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Men's Wearhouse founder comes to Portland as pot advocate

PORTLAND, Ore. -- He's famous for his decades of television commercials and the slogan, "You're going to like the way you look, I guarantee it."

This week, George Zimmer, the founder and former CEO of Men's Wearhouse, is in Portland talking about marijuana. The 68-year-old says he's been smoking pot for 50 years in lieu of alcohol and cigarettes.

Zimmer says now he's trying to tell people you can smoke it for decades like he has, and be a successful business person. Zimmer is no longer part of Men's Wearhouse, making headlines in 2013 when he was ousted by a disagreement with his partners over the future direction of the company.

A packed crowd at the Portland Expo Center on Wednesday came to see Zimmer as the keynote speaker of this year's Cannabis Collaborative Conference, where businesses show off their latest technology for the billion-dollar industry.

"There are a lot of successfull businessmen like myself who use marijuana recreationally," Zimmer said. "We've had such draconian laws, it's been impossible for most people to speak out about it. But if America knew who actually was smoking marijuana, they'd throw up their hands and say why didn't the government tell us this. As I've said before, I think cannabis prohibition is one of the biggest cons ever perpetrated in this country."

"I'm here to learn, primarily," said Peter Sternkopf of Five to Nina Alchemy, an organic marijuana grow operation in Oregon. Sternkopf was fascinated to hear George Zimmer legitimize an often awkward-to-talk-about, industry. "When people like that are behind it, it gives me a little more confidence to go to conferences like this."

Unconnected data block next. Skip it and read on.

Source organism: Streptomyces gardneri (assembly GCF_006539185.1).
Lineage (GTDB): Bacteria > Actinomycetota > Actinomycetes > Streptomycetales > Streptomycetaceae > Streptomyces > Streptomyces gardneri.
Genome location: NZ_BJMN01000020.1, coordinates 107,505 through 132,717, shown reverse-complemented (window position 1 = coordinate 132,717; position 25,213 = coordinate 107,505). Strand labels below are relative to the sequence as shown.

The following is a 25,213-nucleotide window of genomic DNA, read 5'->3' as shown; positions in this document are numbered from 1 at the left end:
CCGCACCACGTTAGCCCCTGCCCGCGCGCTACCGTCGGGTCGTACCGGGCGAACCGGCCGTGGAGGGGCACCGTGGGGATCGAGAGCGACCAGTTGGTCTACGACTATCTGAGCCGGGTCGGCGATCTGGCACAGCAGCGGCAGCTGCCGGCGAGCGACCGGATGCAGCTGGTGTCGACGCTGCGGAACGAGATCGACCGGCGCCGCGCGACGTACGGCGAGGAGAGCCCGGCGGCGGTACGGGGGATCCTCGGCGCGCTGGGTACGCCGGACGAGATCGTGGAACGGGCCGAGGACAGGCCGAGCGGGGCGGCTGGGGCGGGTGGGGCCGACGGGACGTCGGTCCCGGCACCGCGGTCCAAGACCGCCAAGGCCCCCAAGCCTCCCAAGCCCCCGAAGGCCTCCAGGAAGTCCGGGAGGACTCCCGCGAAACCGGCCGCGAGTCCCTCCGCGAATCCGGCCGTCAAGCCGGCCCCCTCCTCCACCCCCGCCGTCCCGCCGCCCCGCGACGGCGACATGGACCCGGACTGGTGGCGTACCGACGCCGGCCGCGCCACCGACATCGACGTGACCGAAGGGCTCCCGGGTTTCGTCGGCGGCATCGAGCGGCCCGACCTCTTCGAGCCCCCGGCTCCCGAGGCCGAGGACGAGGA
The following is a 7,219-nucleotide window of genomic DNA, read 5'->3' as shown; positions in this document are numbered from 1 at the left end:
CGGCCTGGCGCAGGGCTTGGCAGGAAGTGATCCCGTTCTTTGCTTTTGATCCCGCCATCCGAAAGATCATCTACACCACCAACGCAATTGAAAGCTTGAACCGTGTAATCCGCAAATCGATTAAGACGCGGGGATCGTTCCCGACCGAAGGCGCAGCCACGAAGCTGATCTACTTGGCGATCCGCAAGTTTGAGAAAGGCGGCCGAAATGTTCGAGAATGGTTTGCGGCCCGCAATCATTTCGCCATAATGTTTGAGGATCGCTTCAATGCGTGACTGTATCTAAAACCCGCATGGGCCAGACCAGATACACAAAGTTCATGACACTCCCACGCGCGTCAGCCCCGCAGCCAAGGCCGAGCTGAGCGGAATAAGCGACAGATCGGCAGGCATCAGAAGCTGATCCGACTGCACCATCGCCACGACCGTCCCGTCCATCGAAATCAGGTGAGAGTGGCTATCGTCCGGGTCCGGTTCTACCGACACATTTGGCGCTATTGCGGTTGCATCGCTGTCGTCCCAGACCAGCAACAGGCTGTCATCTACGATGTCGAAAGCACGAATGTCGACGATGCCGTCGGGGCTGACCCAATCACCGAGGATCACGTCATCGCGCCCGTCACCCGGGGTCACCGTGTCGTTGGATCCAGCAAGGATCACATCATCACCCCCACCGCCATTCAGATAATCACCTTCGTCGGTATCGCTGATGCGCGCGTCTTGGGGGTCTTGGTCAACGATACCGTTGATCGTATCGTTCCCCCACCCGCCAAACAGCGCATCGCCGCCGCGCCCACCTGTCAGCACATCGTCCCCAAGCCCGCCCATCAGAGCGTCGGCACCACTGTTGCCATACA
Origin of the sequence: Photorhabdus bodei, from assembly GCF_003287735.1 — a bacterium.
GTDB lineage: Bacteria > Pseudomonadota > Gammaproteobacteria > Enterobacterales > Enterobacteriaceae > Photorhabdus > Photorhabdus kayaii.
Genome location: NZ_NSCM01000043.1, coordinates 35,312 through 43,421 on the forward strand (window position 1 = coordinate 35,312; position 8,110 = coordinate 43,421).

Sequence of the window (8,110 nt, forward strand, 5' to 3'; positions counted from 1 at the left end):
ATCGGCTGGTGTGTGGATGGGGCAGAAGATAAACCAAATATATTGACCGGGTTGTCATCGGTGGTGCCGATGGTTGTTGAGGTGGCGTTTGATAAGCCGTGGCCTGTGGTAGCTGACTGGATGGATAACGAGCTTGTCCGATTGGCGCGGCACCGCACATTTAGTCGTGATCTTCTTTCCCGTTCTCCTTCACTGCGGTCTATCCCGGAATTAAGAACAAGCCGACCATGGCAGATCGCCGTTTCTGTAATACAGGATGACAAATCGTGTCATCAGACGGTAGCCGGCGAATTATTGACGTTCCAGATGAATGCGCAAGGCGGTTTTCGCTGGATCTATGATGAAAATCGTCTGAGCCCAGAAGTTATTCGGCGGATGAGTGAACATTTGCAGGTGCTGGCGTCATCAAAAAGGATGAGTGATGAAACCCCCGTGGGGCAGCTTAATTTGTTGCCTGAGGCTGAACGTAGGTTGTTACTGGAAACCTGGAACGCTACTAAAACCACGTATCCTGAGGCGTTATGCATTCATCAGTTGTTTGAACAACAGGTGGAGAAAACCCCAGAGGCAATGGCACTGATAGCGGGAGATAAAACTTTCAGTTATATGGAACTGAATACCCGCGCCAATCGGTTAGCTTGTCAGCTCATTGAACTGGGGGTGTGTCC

Anya Gordon, CEO of Grotec Builders in Oregon, is one of the few female voices in the industry.

"Definitely I am almost always the only woman sitting at the table," Gordon laughed.

Grotec helps marijuana growers design and build their massive warehouses. Everything from acquiring land that's zoned for marijuana, to designing the HVAC system, lighting and ventilation.

She says Oregon is on the forefront of trying to get a handle on the marijuana industry's energy consumption.

"It is on track to be one of largest energy consumers as an industry that there is. On track with server rooms. We use a lot of energy in this industry," Gordon said. "You're building an indoor farm, replicating what's found in nature but much less consistently and that's costly and it's hugely consumptive." Gordon says a 10,000 square foot growing warehouse pays an electric bill in the ballpark of $15,000 a month. She's working with Energy Trust of Oregon to find ways to use more LED lights, and triple coil HVAC systems to cut that usage down.

Many agree, Oregon is leading the way in cannabis pricing, growing and energy-saving methods. California just voted to legalize recreational marijuana, which will go into effect in January.

Zimmer believes federal legalization won't be far behind.

"There are so many people now who are involved in medical cannabis or otherwise, that I don't think you can put the cork back in the bottle, I think it's out," Zimmer said.

Now he's publicly out with his passion for a drug that's got him tweaking his famous slogan. He said he likes the sound of, "You'll like the way this burns, I guarantee it."

The Cannabis Collaborative Conference continues through Thursday, Feb. 16, at the Expo Center.